Dynamics 365 for Operations Integration

Microsoft has invested a lot of time and effort to evolve the integration and Data Entity Framework. This has developed quite a bit from the previous version(s) of AX. The table below provides insight of some information that we may be aware of and used till now, and provides a glimpse of the  new features that are expected in the spring release. A great amount of focus was given to integration in the Microsoft Dynamics 365O tech conference.

Service endpoint  Dynamics AX 2012 Dynamics 365 for Operations (D365O)
Document Services (AXDs) Yes No – Replaced by data entities 
SOAP-based Metadata Service Yes No – Replaced by REST metadata 
SOAP-based Query Service  Yes No – Replaced by OData
OData Query Service  Yes No – Replaced by OData
SOAP-based Custom Service  Yes Yes
JSON-based Custom Service  No Yes (new)
OData Service  No Yes (new)
REST Metadata Service  No Yes (new)


Authentication is worth mentioning as this has changed. With the move to the Cloud, the authentication identity manager is now Azure AD. This authentication is used for any integrations, be it OData services, JSON-based Services or REST Metadata Services. All are supported by the Client ID and the secret key which is the standard OAuth authentication.

Data Entities form the foundation of any integration, and this single data management framework serves multiple uses. For integrations, OData services leverages the data entities to exchange data directly with the target tables, thus bypassing the staging tables of the data management platform.

Real time and Asynchronous integrations:

There are two main types of integrations:

  1. Real-time integrations – information required in real time
  2. Asynchronous integrations – information is queued for the target application. This serves to pick up the information on a periodic basis

As we know, this will be based on the requirements, such as, price requests on a mobile app, or customer accounts synchronised at a set interval.

Type of integration will depend on:

  • Business requirement
  • Frequency of synchronising
  • Volume of data

It is worth mentioning the Azure Service bus for queuing and sequencing of messages. This can be in conjunction with Azure Blob storage, if file based integrations are available. The advantage with Azure Service bus is the de-coupled communication where the messages are queued If a target application is not available, the messages will still be queued and the synchronisation will continue once the application is available. In addition, the load balancing feature adds to the benefit of using the Azure Service Bus. 

Microsoft’s Enterprise integration vision

Microsoft has shared its vision of enterprise applications integration across cloud and hybrid solutions, where BizTalk and Logic apps are at the heart of the enterprise integration thereby customers are able to connect on premise and cloud-based applications more seamlessly. With the Logic Apps released, these integrations are now, more than ever before, easily achieved.

In addition to Logic Apps, Microsoft has also released the SaaS based offering, Microsoft Flow, Flow offers the code-less method of integration to resolve end user capability of solving the integration between applications, while Logic Apps is more geared towards specialists and developers to solve more complex integrations scenarios. It is worth mentioning that Microsoft Flow leverages the Logic Apps Framework under the hood.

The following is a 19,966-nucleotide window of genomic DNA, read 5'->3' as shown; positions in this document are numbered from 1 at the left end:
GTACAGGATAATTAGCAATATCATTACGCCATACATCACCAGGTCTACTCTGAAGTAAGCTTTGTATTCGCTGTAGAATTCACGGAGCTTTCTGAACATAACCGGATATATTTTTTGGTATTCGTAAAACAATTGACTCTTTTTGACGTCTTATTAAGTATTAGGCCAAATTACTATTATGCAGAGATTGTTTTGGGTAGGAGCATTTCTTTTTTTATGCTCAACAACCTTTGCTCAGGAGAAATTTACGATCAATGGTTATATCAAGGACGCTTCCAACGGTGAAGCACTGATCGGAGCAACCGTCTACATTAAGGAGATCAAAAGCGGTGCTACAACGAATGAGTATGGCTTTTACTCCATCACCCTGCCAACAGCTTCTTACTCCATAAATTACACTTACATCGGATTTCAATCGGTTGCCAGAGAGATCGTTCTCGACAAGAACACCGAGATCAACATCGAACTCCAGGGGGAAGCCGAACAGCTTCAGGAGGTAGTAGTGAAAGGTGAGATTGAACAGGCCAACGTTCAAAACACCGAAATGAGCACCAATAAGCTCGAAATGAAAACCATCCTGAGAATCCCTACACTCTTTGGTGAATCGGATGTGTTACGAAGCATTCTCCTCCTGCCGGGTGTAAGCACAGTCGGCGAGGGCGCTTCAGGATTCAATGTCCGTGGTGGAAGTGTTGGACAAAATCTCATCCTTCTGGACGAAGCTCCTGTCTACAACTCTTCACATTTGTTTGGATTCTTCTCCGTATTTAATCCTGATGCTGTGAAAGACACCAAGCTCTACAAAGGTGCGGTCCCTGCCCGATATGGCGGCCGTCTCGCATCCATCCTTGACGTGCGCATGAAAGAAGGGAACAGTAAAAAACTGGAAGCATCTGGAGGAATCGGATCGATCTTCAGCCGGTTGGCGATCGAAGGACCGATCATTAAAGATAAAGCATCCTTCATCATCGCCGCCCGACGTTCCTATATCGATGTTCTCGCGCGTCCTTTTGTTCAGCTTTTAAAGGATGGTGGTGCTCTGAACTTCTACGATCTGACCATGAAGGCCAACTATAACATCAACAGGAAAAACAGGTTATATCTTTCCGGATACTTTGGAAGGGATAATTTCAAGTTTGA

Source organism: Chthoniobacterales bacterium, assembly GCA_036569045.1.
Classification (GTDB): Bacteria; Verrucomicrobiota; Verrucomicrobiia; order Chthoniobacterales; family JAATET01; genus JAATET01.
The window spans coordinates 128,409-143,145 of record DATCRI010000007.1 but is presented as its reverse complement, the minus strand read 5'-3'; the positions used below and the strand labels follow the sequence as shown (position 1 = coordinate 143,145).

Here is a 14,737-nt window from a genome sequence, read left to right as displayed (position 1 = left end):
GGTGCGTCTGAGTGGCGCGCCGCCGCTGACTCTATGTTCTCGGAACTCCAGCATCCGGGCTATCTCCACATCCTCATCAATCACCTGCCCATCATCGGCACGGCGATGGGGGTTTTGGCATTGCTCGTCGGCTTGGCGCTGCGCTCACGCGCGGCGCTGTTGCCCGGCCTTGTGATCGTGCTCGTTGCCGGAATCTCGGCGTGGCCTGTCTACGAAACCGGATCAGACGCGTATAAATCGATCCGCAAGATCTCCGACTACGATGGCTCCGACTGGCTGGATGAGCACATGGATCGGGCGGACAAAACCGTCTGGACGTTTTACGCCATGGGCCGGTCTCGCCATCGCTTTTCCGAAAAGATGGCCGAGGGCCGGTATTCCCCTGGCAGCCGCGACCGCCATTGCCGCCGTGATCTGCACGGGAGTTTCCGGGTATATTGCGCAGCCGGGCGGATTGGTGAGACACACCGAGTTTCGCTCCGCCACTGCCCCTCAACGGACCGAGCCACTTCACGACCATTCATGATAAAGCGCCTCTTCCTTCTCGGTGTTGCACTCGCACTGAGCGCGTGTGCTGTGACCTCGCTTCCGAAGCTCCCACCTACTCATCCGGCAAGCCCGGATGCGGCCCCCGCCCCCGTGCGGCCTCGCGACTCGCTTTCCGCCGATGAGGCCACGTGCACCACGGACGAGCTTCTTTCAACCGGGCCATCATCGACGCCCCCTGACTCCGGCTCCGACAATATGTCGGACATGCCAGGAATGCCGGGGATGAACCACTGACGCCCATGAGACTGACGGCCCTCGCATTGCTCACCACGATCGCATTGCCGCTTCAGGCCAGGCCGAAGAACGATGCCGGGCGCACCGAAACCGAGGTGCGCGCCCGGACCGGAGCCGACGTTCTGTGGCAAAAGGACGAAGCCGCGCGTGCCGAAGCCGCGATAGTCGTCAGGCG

The image above shows Microsoft Enterprise Integration Vision with some of the managed connectors on the left. This number is growing with Microsoft investments in its vision.

The right-hand side shows the Azure services available via Logic Apps. And Of course, as above-mentioned, Logic Apps and BizTalk form the heart of the integration. Also, worth mentioning at this point, is that, there is a BizTalk adapter available for Logic Apps.

In summary, comparison of Microsoft Flow Vs. Logic Apps:

  Flow Logic Apps
Audience Business Users  Developers/IT Pros 
Scenarios Self-Service  Mission Critical
Tool Browser  Browser/Visual Studio
Dev Ops Ad-hoc Source control, testing, support, and automation
and manageability with Azure Resource Management
Manage  https://flow.microsoft.com https://portal.azure.com
Security  Standard practices; data sovereignty,
encryption at rest for sensitive data, etc.
Security assurance of Azure: Azure Security,
Security Centre, audit logs, and more

Microsoft Flow and Logic apps seems to be the future of integrations with D365O. The question: when is a Logic App fit for purpose over Microsoft Flow? This is something that will be based on case-by-case basis. Microsoft Flow should be considered as a tool for business (power users) to build business applications. Logic Apps should be used to create more mission critical applications used by developer and IT professionals.

Advantages of using Enterprise integrations:

  • Store all artefacts in one place, under one integration account
  • Integrate third party applications, on premise applications and custom apps with Azure Logic Apps
  • Create custom code for your Logic apps using Azure Functions

To conclude

Hope this blog helps explain the different technologies and provide the starting point of how they can be built and used. In general, the use case should be the decisive factor when selecting the best solution. Going forward, many more Connectors will be made available to aid and help integration to be easier to implement.